To add to the confusion, there is a commercial farming implement called a Baleboss -- "Baleboss is a round bale handler created, tested and proven by a farmer. It mounts on a front loader, and makes handling round bales fast and accurate." This probably derives from a certain definition of boss meaning "an area of increased thickness, usually cylindrical, that strengthens or provides room for a locating device on a shaft, hub of a wheel, etc.," although it could just be a jocular way of saying "I'll show that bale who's boss!" (the last interpretation was mine). :-)
--Skol fir (talk) 19:04, 16 January 2011 (UTC)


I recently heard in a TV sitcom "handl" or "handel" (/hʌndl/) in the sense of "to bargain": "If you handel long enough, you'll get a good price"; also found here, which is widely cited. Should it be included? -- Michael Bednarek (talk) 08:01, 14 April 2011 (UTC)

Interesting, the word "Handel" (with that exact spelling) is also a native Norwegian word though, and might also exist in other Germanic languages meaning that it's only a possible word of Yiddish origin. What part of the US did this sitcom come from? Perhaps it's possible to find out where the word is likely to come from by locating the area where it is in use and what ethnic groups have traditionally lived there? Anyway, good luck to you all with making this list. Luredreier (talk) 22:41, 16 May 2012 (UTC)
The Norwegian word is likely from Middle Low German, cognate to English "handle", but with shifted meaning. 惑乱 Wakuran (talk) 17:01, 27 August 2012 (UTC)
"Handel" (from handeln) is a common German word, used in the very same way as in the (according to the source) yiddish way.TMCk (talk) 17:44, 27 August 2012 (UTC)
"It can be used like "feilschen" = "haggle".TMCk (talk) 17:47, 27 August 2012 (UTC)
This was quite clear in the list before Wakuran removed the Wiktionary definition of Wikt:handeln. I suggest to restore it. -- Michael Bednarek (talk) 02:26, 28 August 2012 (UTC)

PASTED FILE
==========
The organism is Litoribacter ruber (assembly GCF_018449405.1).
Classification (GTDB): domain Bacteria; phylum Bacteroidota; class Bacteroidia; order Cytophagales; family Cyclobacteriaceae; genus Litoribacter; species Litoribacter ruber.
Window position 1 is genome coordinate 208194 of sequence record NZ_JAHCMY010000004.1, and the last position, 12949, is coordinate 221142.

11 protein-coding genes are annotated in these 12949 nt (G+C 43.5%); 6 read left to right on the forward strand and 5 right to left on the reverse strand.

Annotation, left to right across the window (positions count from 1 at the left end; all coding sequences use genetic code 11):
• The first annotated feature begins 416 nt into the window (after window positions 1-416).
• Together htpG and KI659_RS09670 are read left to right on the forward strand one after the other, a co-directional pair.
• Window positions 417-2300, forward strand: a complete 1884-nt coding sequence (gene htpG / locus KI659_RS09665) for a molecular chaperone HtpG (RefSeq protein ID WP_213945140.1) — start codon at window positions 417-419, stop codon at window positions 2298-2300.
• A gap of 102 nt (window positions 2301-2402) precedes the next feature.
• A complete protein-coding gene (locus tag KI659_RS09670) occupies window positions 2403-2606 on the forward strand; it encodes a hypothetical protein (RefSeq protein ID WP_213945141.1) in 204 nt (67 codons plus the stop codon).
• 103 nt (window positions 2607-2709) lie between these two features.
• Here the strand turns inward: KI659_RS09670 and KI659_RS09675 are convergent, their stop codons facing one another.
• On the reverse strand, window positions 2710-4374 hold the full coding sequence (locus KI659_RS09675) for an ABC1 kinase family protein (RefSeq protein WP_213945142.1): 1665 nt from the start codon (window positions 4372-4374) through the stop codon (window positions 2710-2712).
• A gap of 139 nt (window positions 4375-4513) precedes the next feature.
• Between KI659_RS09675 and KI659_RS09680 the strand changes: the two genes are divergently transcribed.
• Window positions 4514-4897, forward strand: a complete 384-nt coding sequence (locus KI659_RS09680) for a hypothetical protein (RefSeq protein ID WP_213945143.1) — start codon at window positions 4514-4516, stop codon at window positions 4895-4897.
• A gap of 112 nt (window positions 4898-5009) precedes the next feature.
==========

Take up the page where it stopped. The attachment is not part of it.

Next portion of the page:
I just edited it into the article's common format. 惑乱 Wakuran (talk) 10:37, 28 August 2012 (UTC)
A word that qualifies for this article must meet two conditions: a) be an established English lexeme and b) have entered that language via Yiddish. The appearance of cognates for "handel" in many Germanic languages is irrelevant to this. It is also irrelevant to demonstrate that Yiddish speakers use the word when speaking English. Wakuran was questioning its appearance in the etymological authorities that have thus far been applied to this article. Unless that can be demonstrated, or equivalent warrant provided, his deletion was correct. Otherwise, if anything, the widespread appearance of the word in Germanic languages would make it more difficult to demonstrate it having recently migrated from any particular one of them into any other. --Futhark|Talk 08:45, 28 August 2012 (UTC)

RE: Schamozzle[edit]

Or more accurately, Schlimmazel. This is a German/Yiddish variant of a Hebrew word for a person with bad luck. In older sources it's spelled Schlimm-mazel, which makes the meaning a little clearer (if you realize that mazel means luck). — Preceding unsigned comment added by JigsyQ (talkcontribs) 16:01, 14 April 2011 (UTC)


The word shiksa obviously is not a derivative of a Hebrew word. It is a Polish, slightly derogatory word, which means 'a young girl', literaly 'the one who pisses' (from sikać - to piss). Similary a girl, who cries is płaksa (from płakać - to cry).Yeti (talk) 11:14, 7 October 2011 (UTC)

It's the other way around: the Polish word siksa is derived from Yiddish.
BTW, sikać is also not a native Polish word; the original slavic root is szczać. Sikać is cognate to German sitzen, to sit; it likely originated as an euphemism, "to squat" rather than "to piss". While I am not certain, it might also have arrived in Polish via Yiddish. Freederick (talk) 14:27, 7 March 2017 (UTC)


I've slightly added to or altered some words (eg maven, kvell, schlep) to reflect usage and definitions as used/understood in the UK (especially London). This would reflect the differences from both the origin of Yiddish speaking in the UK and the knowledge and use of it both in the Jewish communities and amongst goyim - for exammple, the Uk does not have the Borscht Belt-type Jewish comic tradition which popularised many of these words in the USA. Anyway, I'm happy to discuss and edit these as necessary. Plutonium27 (talk) 16:53, 26 February 2012 (UTC)

goyishe kop[edit]

Isn't it funny that "goyishe kop" redirects to this page, but there is no trace of the term on either the main page or the discussion? Now why would that be? — Preceding unsigned comment added by (talk) 11:50, 19 August 2012 (UTC)

This goes back to July 2005 when there was an article for it, albeit totally unsourced. That article was then changed to a REDIRECT to this list, but the text was apparently never migrated. On the other hand, I'm not sure that 'goyishe kop' is an English word, and this Jewish English lexicon confirms that; maybe the term ought to be listed at Yiddish words used in English and the REDIRECT changed accordingly.. -- Michael Bednarek (talk) 13:45, 19 August 2012 (UTC)